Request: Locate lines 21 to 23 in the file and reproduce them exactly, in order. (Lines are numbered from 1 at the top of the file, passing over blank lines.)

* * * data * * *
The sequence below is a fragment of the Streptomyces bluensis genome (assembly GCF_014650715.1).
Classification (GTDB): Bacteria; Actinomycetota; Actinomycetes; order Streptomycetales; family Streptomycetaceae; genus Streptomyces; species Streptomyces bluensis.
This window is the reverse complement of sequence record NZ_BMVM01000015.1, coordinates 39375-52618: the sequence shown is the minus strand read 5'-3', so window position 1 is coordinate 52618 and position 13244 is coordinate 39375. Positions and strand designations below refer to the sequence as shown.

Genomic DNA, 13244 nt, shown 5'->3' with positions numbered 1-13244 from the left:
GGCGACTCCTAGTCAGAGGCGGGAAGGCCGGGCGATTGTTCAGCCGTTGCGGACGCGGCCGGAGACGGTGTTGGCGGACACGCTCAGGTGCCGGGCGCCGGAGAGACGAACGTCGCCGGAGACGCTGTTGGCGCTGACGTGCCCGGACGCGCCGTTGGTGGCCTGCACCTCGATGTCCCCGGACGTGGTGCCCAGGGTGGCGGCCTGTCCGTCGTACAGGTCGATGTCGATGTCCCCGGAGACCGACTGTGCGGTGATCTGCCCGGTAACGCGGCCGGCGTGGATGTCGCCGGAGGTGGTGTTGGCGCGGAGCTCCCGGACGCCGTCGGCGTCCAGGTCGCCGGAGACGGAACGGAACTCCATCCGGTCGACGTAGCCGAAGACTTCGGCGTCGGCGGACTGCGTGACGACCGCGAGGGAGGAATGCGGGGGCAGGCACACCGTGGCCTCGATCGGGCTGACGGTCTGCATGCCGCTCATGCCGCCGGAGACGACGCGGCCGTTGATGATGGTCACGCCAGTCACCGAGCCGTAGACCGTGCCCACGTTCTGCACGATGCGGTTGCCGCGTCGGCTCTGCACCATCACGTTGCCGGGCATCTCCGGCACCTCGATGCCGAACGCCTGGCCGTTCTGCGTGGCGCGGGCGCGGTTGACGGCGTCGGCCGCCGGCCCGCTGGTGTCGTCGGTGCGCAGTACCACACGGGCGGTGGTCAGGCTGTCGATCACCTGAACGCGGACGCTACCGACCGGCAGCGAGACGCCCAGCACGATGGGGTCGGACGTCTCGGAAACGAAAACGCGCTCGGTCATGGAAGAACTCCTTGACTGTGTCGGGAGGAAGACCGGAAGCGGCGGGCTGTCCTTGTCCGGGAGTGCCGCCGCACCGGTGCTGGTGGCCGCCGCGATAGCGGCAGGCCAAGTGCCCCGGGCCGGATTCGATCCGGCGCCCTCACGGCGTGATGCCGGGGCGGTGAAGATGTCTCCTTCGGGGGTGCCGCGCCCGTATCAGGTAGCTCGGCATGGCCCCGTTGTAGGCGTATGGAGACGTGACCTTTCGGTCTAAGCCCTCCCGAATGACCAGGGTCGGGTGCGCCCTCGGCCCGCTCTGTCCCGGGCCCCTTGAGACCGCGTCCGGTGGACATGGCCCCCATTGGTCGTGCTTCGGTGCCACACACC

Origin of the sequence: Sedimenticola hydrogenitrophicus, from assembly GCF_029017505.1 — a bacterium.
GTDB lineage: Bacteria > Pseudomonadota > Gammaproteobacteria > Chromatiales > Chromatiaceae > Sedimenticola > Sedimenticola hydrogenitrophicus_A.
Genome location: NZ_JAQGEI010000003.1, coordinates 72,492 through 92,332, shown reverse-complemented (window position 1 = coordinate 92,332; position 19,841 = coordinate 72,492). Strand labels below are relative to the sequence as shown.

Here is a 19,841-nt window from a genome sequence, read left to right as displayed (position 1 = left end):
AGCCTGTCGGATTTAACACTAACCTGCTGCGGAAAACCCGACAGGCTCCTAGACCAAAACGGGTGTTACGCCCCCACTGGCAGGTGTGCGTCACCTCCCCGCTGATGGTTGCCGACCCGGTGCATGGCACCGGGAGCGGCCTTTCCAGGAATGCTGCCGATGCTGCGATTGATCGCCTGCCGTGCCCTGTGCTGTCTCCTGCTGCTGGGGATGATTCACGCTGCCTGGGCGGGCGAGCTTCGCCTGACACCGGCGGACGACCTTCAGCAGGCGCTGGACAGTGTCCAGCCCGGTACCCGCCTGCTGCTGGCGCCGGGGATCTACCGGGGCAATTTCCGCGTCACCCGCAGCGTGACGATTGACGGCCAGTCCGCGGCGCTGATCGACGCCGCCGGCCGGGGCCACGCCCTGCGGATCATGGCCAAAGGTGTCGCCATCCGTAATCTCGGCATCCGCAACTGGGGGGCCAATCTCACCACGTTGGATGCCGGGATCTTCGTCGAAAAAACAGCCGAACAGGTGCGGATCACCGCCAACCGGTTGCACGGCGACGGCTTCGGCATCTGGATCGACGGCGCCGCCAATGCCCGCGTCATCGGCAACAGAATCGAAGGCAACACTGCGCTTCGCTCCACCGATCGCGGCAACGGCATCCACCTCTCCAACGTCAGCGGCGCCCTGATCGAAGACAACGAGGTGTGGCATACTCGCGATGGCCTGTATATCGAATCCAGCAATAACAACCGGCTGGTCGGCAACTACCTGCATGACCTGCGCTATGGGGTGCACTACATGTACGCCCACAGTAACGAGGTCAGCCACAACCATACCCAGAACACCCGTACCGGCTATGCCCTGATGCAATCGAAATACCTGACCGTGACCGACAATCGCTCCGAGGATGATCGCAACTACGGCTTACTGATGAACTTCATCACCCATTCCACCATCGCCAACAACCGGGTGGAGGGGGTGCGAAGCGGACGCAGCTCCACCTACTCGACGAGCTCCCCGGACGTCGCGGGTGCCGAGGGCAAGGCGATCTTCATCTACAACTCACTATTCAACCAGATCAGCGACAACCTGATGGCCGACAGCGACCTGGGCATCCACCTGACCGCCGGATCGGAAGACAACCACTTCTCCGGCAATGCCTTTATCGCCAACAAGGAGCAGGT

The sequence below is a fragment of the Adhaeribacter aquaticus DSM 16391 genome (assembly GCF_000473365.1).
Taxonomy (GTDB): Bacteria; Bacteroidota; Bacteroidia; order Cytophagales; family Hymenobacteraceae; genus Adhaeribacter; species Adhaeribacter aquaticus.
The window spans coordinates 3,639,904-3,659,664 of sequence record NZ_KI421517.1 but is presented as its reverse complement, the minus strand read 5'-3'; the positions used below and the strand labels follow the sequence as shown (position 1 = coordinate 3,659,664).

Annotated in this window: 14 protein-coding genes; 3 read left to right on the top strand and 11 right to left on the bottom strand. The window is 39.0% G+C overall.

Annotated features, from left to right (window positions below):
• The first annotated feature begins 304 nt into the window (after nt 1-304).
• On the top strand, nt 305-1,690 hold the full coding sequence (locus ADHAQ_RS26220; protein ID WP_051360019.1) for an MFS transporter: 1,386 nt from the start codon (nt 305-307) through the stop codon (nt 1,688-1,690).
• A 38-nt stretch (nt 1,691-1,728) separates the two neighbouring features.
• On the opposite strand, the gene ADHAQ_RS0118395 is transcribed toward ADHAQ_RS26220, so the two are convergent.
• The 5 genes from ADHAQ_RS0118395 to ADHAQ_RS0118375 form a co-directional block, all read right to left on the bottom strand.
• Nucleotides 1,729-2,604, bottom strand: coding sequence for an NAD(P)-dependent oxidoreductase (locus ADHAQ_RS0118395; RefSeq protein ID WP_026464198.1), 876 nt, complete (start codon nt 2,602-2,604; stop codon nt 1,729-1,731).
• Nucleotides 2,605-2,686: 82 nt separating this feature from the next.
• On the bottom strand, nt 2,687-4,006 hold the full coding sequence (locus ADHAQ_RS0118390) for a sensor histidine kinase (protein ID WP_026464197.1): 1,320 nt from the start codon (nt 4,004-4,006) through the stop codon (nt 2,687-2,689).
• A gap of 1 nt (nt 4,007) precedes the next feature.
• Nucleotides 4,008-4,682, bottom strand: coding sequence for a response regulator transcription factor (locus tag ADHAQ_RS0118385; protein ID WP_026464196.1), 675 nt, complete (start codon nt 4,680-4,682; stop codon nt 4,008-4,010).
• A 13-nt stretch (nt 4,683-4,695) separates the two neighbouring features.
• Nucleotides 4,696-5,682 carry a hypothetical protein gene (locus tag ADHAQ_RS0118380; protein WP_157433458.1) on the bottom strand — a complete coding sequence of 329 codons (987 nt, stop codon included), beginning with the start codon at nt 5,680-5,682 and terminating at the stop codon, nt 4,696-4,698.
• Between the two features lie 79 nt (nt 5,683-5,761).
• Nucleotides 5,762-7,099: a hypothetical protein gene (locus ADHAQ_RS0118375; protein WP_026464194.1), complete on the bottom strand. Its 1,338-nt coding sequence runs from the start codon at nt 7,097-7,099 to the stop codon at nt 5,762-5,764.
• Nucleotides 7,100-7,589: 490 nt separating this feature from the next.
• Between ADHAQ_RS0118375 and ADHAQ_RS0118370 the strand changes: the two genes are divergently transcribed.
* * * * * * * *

• Nucleotides 1,729-2,604, bottom strand: coding sequence for an NAD(P)-dependent oxidoreductase (locus ADHAQ_RS0118395; RefSeq protein ID WP_026464198.1), 876 nt, complete (start codon nt 2,602-2,604; stop codon nt 1,729-1,731).
• Nucleotides 2,605-2,686: 82 nt separating this feature from the next.
• On the bottom strand, nt 2,687-4,006 hold the full coding sequence (locus ADHAQ_RS0118390) for a sensor histidine kinase (protein ID WP_026464197.1): 1,320 nt from the start codon (nt 4,004-4,006) through the stop codon (nt 2,687-2,689).